Rep. John B. Anderson (R-Ill.), stretching his presidential campaign trail to the Middle East and Europe, caressed the Israeli government and people today with electoral pledges aimed at U.S. voters and underlining his long record of support for Israel.

Anderson made Jerusalem the first stop on what is in effect a transatlantic campaign swing scheduled to include talks -- and, his aides hope, extensive press coverage of them -- with political leaders in Israel, Egypt, France, West Germany and Britain.

The consultations are depicted officially as fact-finding. But Anderson's aides here readily acknowledge that they are designed primarily to attract attention for the independent candidate as his fellow Republicans prepare to meet next week in Detroit to nominate Ronald Reagan as their presidential candidate.

Anderson hopes to portray himself before the home electorate as a politician with first-hand foreign policy experience.

Israeli government officials seemed aware, however, that giving too warm an embrace to Anderson could be poorly received in the White House.

The reception being accorded him, an official said, is a compromise between the desire to be polite and the need to avoid offending the Carter administration by appearing too friendly to a rival.

Anderson was met by Moshe Meron, deputy speaker of the Israeli parliament, to emphasize his status as a legislator rather than his candidacy. Soon after his arrival, Anderson met with Deputy Prime Minister Yigael Yadin, former foreign minister Moshe Dayan and parliament speaker Vitzhak Berman.

An Anderson spokesman said it appeared unlikely the candidate would meet with Prime Minister Menachem Begin, who is convalescing from a heart attack.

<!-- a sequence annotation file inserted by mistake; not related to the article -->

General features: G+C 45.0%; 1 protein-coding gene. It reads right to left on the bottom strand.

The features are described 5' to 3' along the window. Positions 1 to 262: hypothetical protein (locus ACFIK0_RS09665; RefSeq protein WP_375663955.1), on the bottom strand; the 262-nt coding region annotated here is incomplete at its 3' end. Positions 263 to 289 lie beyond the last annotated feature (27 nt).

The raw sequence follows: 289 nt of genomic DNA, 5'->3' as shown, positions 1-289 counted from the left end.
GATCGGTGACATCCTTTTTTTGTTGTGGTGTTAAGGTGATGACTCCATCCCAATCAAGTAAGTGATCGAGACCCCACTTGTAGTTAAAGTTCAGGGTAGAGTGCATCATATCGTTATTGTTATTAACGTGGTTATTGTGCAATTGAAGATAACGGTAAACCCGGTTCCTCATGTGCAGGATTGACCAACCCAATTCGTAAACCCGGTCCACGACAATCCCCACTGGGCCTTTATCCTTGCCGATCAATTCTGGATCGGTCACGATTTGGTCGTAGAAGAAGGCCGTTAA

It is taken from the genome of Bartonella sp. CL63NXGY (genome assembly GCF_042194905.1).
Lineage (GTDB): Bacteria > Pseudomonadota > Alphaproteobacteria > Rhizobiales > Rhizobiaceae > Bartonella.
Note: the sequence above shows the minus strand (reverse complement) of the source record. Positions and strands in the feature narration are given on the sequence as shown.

Potential American political candidates regularly have traveled to Israel and other newsmaking countries seeking to establish themselves as experienced foreign policy hands. Israeli officials regarded Anderson's visit here in the middle of the political campaign as something of a novelty, however, using modern international communications to keep himself before the voting public back home at a time when rivals might overshadow him if he stayed on his own ground.

His aides pointed out, for example, that NBC-TV plans to interview Anderson during the Republican convention only hours after he is scheduled to see Prime Minister Margaret Thatcher of Britain. This was seen as a good opportunity to appear serious and well informed in contrast to the show-business atmosphere likely to surround Reagan at a political convention whose outcome is regarded as certain.

The four-day stop in Jerusalem is the longest and probably the most important on the tour, Anderson's aides said. This is because of what they view as the candidate's strong appeal to Jewish voters in the United States and his hope of drawing support away from President Carter on the basis of a consistent pro-Israeli voting record in Congress and a series of pro-Israeli campaign stands.

Some problems of extending U.S. campaigning overseas showed up among Anderson's advance team in Jerusalem and the Secret Service agents who got here early to prepare for his arrival. Nearly all of them fell sick with the most notorious of travelers ailments, called politely in the Israeli press this morning "a virus."